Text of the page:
Last year, the UN set out the Sustainable Development Goals (SDGs) for 2030, a set of 17 highly ambitious goals relating to climate, poverty, health care, education, and other challenges. Institutional and private investment capital is critically needed to help finance the $5-7 trillion that is needed each year to finance the 2030 Agenda.


Tomorrow, 18 Dutch financial institutions, which collectively manage over €2.8 trillion in assets, will invite the Dutch government and Central Bank to continue to make a concerted effort with them in support of the SDGs. The Initiative is the first in the world to bring together national pension funds, insurance firms, and banks around a shared SDG investment agenda. Board representatives of the Signatories will present their call for further cooperation and collective action to Lilianne Ploumen, Minister for Foreign Trade and Development Cooperation, at the Global Impact Investing Network (GIIN)’s conference in front of over 700 investors.


The consortium believes that it is not only of societal importance, but also in the interest of their investors and business relations, to consider the largest social and environmental challenges of our time in their work and investments. In their report ‘Building Highways to SDG Investing’, its signatories recommend priorities for maximizing ‘SDG investing’ (SDGI) – at home as well as abroad.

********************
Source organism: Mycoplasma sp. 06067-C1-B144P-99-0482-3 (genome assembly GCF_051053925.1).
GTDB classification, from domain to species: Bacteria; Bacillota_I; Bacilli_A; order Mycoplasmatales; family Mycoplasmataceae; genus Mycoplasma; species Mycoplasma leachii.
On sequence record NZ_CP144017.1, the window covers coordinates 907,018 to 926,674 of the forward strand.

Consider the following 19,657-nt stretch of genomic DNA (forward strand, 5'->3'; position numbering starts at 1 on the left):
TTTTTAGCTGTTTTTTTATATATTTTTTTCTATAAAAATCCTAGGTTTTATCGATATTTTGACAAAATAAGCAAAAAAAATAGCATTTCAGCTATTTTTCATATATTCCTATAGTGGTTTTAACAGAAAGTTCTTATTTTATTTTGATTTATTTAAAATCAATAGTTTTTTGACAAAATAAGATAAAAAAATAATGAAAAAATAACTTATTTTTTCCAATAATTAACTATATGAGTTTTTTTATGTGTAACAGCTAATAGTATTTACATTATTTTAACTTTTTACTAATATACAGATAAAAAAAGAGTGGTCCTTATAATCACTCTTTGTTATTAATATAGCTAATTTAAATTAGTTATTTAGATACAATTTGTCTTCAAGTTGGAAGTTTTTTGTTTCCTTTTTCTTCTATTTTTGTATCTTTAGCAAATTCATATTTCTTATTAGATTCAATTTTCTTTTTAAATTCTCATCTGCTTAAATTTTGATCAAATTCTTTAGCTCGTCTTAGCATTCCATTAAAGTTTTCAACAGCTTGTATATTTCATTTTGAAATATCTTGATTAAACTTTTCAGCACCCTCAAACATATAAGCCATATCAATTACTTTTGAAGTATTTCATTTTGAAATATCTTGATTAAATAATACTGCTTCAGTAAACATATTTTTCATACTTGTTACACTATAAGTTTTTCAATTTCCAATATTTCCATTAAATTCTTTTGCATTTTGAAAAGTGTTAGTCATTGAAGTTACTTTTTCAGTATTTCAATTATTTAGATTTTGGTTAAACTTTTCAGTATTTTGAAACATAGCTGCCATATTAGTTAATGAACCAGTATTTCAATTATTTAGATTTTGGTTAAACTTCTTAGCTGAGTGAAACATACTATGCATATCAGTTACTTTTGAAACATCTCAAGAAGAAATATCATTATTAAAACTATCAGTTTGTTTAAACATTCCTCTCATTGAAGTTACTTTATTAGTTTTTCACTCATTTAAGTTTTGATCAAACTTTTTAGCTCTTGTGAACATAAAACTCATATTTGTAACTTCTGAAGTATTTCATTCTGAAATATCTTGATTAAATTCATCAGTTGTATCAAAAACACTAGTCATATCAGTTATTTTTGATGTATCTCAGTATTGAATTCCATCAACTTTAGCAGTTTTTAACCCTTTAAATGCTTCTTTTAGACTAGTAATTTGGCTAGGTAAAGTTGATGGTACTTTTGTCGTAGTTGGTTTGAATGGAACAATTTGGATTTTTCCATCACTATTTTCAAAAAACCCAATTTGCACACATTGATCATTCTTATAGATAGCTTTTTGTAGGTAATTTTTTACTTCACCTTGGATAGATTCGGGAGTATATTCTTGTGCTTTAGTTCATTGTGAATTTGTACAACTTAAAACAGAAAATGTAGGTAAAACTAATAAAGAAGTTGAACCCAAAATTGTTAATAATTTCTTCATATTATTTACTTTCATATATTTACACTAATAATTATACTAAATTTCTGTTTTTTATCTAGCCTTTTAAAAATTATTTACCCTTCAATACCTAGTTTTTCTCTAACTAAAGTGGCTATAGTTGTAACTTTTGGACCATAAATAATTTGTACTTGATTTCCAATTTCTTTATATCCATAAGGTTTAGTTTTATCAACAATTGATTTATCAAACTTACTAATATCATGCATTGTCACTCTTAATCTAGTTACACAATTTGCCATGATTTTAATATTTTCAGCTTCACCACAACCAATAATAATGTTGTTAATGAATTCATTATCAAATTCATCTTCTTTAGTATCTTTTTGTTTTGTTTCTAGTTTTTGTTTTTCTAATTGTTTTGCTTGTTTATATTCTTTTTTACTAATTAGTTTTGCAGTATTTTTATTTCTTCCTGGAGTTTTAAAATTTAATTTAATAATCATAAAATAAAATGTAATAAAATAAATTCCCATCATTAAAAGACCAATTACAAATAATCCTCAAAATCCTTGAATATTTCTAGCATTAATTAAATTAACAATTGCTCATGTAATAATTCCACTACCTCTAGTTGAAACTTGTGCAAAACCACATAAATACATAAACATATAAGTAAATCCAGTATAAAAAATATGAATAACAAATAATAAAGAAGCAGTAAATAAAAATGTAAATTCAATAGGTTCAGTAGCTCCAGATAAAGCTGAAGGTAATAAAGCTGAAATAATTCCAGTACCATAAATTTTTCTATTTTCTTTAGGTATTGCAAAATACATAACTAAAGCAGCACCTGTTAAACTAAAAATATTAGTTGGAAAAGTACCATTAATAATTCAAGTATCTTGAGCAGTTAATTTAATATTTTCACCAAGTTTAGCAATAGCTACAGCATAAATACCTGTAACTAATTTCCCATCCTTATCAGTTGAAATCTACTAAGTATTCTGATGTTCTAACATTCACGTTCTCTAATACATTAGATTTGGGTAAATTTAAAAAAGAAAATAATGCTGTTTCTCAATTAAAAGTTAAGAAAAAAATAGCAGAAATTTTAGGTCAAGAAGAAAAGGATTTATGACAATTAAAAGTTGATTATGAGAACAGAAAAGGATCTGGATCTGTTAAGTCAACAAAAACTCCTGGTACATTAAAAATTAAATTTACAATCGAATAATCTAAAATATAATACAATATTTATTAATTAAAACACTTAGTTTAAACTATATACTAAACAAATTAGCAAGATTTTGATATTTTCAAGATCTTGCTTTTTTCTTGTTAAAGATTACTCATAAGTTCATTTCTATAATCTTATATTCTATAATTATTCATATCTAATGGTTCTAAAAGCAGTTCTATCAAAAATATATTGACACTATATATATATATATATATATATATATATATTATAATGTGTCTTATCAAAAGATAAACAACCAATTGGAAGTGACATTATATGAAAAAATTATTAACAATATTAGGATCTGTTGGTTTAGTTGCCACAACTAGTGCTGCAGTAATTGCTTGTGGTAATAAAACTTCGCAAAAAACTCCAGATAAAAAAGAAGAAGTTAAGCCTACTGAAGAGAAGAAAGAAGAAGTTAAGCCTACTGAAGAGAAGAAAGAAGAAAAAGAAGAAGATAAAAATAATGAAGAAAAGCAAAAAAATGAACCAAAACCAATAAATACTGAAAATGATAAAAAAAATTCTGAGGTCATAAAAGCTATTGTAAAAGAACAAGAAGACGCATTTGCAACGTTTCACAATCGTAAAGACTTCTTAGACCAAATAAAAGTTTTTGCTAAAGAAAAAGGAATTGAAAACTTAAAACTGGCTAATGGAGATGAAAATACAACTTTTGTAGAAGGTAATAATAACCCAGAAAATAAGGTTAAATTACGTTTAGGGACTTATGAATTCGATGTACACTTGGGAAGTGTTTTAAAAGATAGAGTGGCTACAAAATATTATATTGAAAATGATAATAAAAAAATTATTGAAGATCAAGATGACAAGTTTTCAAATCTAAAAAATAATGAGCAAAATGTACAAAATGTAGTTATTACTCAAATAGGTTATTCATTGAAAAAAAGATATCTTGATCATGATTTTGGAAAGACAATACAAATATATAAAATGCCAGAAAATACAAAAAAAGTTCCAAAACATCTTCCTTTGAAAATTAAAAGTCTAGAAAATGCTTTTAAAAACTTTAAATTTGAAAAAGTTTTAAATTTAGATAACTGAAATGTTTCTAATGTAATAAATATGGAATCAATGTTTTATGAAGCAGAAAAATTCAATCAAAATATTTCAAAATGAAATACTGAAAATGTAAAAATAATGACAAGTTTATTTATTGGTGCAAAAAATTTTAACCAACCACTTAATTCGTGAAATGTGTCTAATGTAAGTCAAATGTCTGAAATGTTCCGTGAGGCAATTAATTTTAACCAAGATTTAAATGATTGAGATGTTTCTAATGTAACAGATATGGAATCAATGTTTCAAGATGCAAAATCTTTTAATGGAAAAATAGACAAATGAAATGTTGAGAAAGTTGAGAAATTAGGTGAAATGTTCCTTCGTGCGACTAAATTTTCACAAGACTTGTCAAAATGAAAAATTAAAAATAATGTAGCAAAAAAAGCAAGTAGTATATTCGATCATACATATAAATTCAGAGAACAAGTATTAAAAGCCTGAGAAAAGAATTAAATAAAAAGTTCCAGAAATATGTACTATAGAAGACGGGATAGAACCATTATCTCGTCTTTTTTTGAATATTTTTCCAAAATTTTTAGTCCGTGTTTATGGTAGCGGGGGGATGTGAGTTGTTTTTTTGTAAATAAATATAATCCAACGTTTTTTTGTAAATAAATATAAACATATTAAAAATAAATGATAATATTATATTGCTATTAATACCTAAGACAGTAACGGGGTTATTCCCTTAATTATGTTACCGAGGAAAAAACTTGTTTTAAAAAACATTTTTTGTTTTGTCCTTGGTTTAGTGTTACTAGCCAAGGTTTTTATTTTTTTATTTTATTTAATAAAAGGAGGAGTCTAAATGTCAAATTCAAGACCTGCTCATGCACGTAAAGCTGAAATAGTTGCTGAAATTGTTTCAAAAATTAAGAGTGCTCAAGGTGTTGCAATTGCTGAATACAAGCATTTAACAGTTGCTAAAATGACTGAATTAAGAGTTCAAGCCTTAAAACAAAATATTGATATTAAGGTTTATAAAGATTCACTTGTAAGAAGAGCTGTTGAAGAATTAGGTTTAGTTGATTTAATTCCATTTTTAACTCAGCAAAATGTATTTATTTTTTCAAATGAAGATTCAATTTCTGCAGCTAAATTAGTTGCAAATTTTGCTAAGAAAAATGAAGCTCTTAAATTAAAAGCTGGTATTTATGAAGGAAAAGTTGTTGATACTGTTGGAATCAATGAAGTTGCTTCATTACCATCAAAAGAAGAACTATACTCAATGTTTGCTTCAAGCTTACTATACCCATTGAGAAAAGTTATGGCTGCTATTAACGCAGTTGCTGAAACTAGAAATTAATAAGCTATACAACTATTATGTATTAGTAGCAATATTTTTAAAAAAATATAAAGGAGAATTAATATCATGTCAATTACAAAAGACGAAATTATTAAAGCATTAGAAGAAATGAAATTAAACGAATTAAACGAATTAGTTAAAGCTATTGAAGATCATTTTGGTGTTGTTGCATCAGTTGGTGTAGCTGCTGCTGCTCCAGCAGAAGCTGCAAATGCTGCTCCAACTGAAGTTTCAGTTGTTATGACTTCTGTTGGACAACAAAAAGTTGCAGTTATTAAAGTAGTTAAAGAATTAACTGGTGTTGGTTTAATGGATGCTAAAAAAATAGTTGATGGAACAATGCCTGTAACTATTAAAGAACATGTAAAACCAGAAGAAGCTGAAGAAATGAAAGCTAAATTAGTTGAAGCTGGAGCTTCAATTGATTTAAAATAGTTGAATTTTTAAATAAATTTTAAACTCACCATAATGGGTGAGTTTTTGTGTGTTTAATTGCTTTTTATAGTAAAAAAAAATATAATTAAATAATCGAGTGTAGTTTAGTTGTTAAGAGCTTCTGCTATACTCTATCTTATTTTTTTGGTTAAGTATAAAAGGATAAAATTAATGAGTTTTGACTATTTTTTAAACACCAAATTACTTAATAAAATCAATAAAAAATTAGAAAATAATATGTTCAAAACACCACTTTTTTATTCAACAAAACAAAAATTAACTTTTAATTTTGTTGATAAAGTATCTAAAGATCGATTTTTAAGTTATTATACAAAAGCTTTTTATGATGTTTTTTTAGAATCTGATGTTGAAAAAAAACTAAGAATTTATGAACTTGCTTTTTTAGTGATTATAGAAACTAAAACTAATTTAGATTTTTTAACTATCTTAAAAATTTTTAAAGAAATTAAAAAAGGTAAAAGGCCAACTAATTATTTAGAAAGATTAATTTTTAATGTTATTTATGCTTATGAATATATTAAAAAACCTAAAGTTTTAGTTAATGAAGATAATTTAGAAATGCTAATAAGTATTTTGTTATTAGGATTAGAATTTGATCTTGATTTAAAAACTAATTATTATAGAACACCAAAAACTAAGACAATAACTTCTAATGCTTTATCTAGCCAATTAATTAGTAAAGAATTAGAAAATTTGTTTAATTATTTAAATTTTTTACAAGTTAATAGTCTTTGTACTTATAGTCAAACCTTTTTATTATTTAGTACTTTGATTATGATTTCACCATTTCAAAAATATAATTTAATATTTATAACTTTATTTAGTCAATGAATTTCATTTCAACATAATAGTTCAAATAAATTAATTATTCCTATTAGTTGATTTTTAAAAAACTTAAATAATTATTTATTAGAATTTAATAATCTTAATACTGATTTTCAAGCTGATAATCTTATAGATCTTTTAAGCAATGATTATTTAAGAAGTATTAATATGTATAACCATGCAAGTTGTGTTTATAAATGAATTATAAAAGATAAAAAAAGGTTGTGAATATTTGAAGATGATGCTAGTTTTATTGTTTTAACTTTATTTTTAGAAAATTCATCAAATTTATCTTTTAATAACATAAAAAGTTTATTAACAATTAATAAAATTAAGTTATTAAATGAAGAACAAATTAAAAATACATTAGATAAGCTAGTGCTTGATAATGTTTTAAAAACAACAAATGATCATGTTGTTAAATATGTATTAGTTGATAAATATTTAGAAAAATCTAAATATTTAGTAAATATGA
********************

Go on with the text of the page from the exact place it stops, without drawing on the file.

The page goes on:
The SDGI agenda is a result of a six-month consultation process with more than 70 fellow investors, government representatives, and expert practitioners. In their report the signatories offer concrete ways in which to accelerate and scale investing in the SDGs. Further conversations will take place over the course of December, including a cross-sectoral stakeholder consultation at the Dutch Central Bank on the 14th of December.


The Signatories look forward to collectively build Dutch ‘SDG investment highways’ in the years ahead. Per Herman Mulder, co-facilitator of the SDGI Agenda: “In today’s tumultuous world, public-private action is ever more important as a driver for positive change. The 2030 Agenda offers not only a challenge, but also an opportunity to collectively do well by doing good.”  



For more information:

-         The report ‘Building Highways to SDG Investing’ will be released tomorrow at 10 AM on www.sdgi-nl.org

-         For questions, please contact Veerle Berbers – SDGI Communications

+31 6 24236642 / Veerle.Berbers@c-change.io